[Congressional Record (Bound Edition), Volume 147 (2001), Part 4]
[Extensions of Remarks]
[Pages 5795-5796]
[From the U.S. Government Publishing Office, www.gpo.gov]



                  STRUCTURED SETTLEMENT PROTECTION ACT

                                 ______
                                 

                         HON. E. CLAY SHAW, JR.

                               of florida

                    in the house of representatives

                        Wednesday, April 4, 2001

  Mr. SHAW. Mr. Speaker, I rise today to introduce the Structured 
Settlement Protection Act. This legislation protects the Congressional 
policy underlying structured settlements and brings a final resolution 
to the issue known as ``factoring'' of structured settlement payments.
  In introducing this legislation, I am joined by my colleague Mr. 
Stark and by a broad bipartisan group of our colleagues from the Ways 
and Means Committee, including Mr. Houghton and Mr. Coyne, the Chairman 
and the Ranking Minority Member respectively of the Oversight 
Subcommittee which held a hearing on the structured settlement 
factoring issue in the last Congress. There are a total of 19 Ways and 
Means co-sponsors of this important legislation.
  I am a long-time supporter of the use of structured settlements to 
compensate victims of physical injuries. Structured settlements 
constitute a private sector funding alternative to taxpayer-financed 
programs to meet the ongoing, long-term medical and living needs of 
seriously-injured victims and their families. Structured settlements 
enable these injured people to live with dignity, free of reliance on 
government. For these reasons, Congress adopted special tax rules to 
encourage the use of structured settlements to provide long-term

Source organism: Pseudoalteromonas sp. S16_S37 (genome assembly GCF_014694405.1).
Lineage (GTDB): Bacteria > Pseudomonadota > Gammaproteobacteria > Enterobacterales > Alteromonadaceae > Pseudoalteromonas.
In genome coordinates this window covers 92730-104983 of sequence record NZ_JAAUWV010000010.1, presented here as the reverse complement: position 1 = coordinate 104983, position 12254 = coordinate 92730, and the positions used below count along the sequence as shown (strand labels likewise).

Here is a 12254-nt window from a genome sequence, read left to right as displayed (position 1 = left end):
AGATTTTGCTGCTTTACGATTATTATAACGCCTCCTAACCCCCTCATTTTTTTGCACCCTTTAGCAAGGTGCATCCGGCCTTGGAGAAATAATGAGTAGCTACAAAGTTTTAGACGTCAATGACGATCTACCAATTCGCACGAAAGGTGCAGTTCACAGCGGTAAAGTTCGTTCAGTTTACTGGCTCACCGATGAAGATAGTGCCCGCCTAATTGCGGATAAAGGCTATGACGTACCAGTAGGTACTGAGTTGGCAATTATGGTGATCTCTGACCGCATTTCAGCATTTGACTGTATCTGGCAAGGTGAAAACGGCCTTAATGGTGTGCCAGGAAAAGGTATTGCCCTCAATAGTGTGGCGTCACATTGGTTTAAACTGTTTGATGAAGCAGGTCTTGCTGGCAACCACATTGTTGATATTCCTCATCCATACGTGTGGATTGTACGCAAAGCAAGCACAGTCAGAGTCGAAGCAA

financial security to injured victims and their families.
  The Structured Settlement Protection Act that I am introducing today 
addresses concerns which have been raised over the ``factoring'' of 
structured settlement payments, in which factoring or settlement 
purchase companies buy up part or all of the structured settlement 
recipient's future payments for cash. My legislation is part of a 
single overall package of complementary Federal and State legislation 
that has been agreed upon by the structured settlement industry and the 
factoring industry to resolve these concerns.
  Under the Structured Settlement Protection Act, the States are given 
the consumer protection role. The Act relies upon a State court review 
process to govern a proposed factoring transaction to ensure that the 
structured settlement serves the purpose Congress intended--providing 
long-term financial security for the injured victim and the victim's 
family--while enabling the victim to get access to future payments 
should the court determine that such access is in the best interests of 
the victim, taking into account the welfare and support of the victim's 
dependents, and does not contravene other applicable statutes and 
existing court orders.
  The complementary State model legislation agreed to by the structured 
settlement and factoring industries specifies the process for State 
court review. Legislation similar to the State model has now been 
enacted in 19 States and is being actively considered in some 20 other 
States during the current State legislative cycle.
  The Structured Settlement Protection Act protects the Congressional 
policy underlying structured settlements by providing the threat of an 
excise tax sanction to ensure compliance with State regulation in light 
of the multi-State nature of the factoring business, as well as 
resolving Federal tax uncertainties which factoring has created for the 
other parties to the structured settlement.
  The Structured Settlement Protection Act is similar to legislation 
that I introduced in the last Congress along with Mr. Stark and a 
similarly broad bipartisan group of our colleagues from the Ways and 
Means Committee.
  This legislation has been agreed to by the National Structured 
Settlements Trade Association (NSSTA) on behalf of the structured 
settlement industry and the National Association of Settlement 
Purchasers (NASP) on behalf of the factoring industry. In light of the

[[Page 5796]]

joint support of the structured settlement industry and the factoring 
industry, I believe that this legislation should be non-controversial. 
In addition, the identical version of the legislation last year was 
scored by the Joint Tax Committee as being essentially revenue neutral.
  The agreement of the two sides to the provisions of the Structured 
Settlement Protection Act provides us with a critical opportunity to 
put the structured settlement factoring issue to rest at long last. We 
should avail ourselves of that opportunity while it is at hand. 
Accordingly, I strongly urge the enactment of this important 
legislation as soon as possible.

                          ____________________